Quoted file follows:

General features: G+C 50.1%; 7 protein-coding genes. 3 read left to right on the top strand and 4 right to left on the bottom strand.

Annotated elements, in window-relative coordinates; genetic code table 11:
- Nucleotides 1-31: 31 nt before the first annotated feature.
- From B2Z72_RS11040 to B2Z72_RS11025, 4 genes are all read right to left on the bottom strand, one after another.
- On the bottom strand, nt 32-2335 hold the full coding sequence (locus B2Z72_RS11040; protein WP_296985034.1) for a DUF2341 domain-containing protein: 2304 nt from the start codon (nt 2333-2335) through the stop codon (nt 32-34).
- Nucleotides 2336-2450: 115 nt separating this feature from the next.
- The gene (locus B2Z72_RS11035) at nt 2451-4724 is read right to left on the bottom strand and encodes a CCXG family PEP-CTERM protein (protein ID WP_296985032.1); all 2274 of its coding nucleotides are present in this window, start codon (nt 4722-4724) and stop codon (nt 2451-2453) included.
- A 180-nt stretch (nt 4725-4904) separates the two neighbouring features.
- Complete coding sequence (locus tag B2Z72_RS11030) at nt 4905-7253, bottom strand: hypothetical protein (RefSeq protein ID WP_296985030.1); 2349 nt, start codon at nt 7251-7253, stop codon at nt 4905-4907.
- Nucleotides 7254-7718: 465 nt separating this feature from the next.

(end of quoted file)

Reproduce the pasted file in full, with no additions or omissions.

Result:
General features: G+C 50.1%; 7 protein-coding genes. 3 read left to right on the top strand and 4 right to left on the bottom strand.

Annotated elements, in window-relative coordinates; genetic code table 11:
- Nucleotides 1-31: 31 nt before the first annotated feature.
- From B2Z72_RS11040 to B2Z72_RS11025, 4 genes are all read right to left on the bottom strand, one after another.
- On the bottom strand, nt 32-2335 hold the full coding sequence (locus B2Z72_RS11040; protein WP_296985034.1) for a DUF2341 domain-containing protein: 2304 nt from the start codon (nt 2333-2335) through the stop codon (nt 32-34).
- Nucleotides 2336-2450: 115 nt separating this feature from the next.
- The gene (locus B2Z72_RS11035) at nt 2451-4724 is read right to left on the bottom strand and encodes a CCXG family PEP-CTERM protein (protein ID WP_296985032.1); all 2274 of its coding nucleotides are present in this window, start codon (nt 4722-4724) and stop codon (nt 2451-2453) included.
- A 180-nt stretch (nt 4725-4904) separates the two neighbouring features.
- Complete coding sequence (locus tag B2Z72_RS11030) at nt 4905-7253, bottom strand: hypothetical protein (RefSeq protein ID WP_296985030.1); 2349 nt, start codon at nt 7251-7253, stop codon at nt 4905-4907.
- Nucleotides 7254-7718: 465 nt separating this feature from the next.